CUBA: Intro and About the Area
Fly fishing Cuba is on every salts bucket list. There is hardly any place on earth that rivals the Cuban flats for trophy Tarpon, Bonefish and Permit, and we are excited to take you there.
Fly Fishing Patagonia is offering week long fishing adventures in Cuba through an established and respected outfitting operation, one we’ve fished with for 4 seasons. They offer 5 live aboard motor yachts and 2 lodges, all of which access the pristine flats of either the Archipelago de los Canarreos, (the keys that connect Isla de Juventude to Cayo Largo) or the Archipelago Jardines de la Reina.
For more information and booking, please contact our Cuba fishing expert, Oscar Dono.
Cuba – The Country
Cuba is the largest island in the West Indies and includes the island of Cuba, the Isle of Youth (also known as Isle of Pines), and over 4,000 keys and islets with more than 200 bays and over 300 natural beaches. The population of Cuba is approximately 11,000,000 inhabitants, most living in Havana, the capital.
Royal palm trees, coconut palms, sugarcane, and tropical fruit trees are all common to the island. Cuba features some of the richest flora in the world, with about 900 different kinds of fish and 400 kinds of birds.
Education is free at all levels of Cuban government schools and illiteracy supposedly has been completely eradicated. The government also has dozens of centers for higher learning such as universities or faculty departments, technical schools and even schools for the handicapped.
Cuba’s health-care system is also 100% tax payer funded and covers the needs of the country’s citizens. Cuba has the lowest infant mortality rate in Latin America and one of the lowest in the world: 1 per 1,000 live births. The life expectancy rate is around 75 years.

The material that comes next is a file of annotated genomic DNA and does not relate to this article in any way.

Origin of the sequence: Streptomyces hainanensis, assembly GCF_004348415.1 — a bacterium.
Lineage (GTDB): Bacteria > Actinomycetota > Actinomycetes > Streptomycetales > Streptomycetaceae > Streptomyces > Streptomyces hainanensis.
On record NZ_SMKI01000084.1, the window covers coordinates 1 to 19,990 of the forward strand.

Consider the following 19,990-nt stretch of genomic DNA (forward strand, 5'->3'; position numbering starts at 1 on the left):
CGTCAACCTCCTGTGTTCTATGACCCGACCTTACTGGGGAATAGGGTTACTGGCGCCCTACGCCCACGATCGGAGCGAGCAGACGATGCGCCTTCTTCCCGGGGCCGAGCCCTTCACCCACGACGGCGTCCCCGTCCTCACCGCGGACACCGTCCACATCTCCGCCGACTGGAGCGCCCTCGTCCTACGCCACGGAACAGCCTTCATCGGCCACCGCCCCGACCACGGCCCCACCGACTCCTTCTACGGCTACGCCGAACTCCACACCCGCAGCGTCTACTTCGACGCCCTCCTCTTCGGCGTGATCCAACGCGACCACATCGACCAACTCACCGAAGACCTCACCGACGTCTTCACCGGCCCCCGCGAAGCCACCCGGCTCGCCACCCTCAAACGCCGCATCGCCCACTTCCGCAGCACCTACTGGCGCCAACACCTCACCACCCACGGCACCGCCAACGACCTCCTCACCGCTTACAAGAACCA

Cuban cultural activities include literature, fine arts, cinema, ballet, contemporary dance and drama. Food is also a big part of life in Cuba and has heavy influences from its early settlers from Spain and Africa. We have found 3 super restaurants in Cuba and more are popping up all the time. Capitalism is finding it’s way into Cuban society.
And Cuban cigars and rum, we’ve all tried them. But one hasn’t lived until they are actually in Cuba, with one in each hand, looking out on the Caribbean Ocean.
Havana – The Capital
Cuba’s capital is the largest city in the Caribbean. As one looks at the deteriorating, but once glorious Spanish colonial architecture, one can’t help but wish to have experienced Havana during its heyday. Even though much of the city still stands as it was before the wars and revolutions, the big 50’s and 60’s American cars on the streets help tell tales of Cuba’s glory days
Havana’s cultural center lies is the suburban neighborhood outside Old Havana called, “Vedado”. The streets of Vedado are lined with theaters, art galleries, night clubs, cafes, bars, restaurants, cabarets, movies, cultural institutions and hotels.
Its main artery is 23rd Street, best known as “La Rampa”, where 500 meters of the sidewalk have multicolored granite tiles that have been painted by famous Cuban artists such as Amelia Pelez,
Rene Portocarrero and Wifredo Lam.
But there is another Havana, a nocturnal Havana, for all those wishing to discover the good vibrations of music that moves even the most rigid hips and reluctant spirits. It all happens in discos and night clubs such as the Tropicana, the mythical cabaret under the stars, most coveted for its breathtaking shows and its rumba-dancing beauties who defy the sky when they emerge dancing from the trees. And what can one say about Havana’s renowned rum, savored straight, on the rocks or mixed in fabulous cocktails.
Of course we can’t forget Cuba’s world famous writer Ernest Hemingway. His country house (La Vigia) in San Francisco de Paula, on the outskirts of Havana, has been preserved exactly as the great American writer left it when he went on his final trip and is now a museum. Every single object, souvenir, hunting trophy, book and piece of furniture has been preserved for the world to see.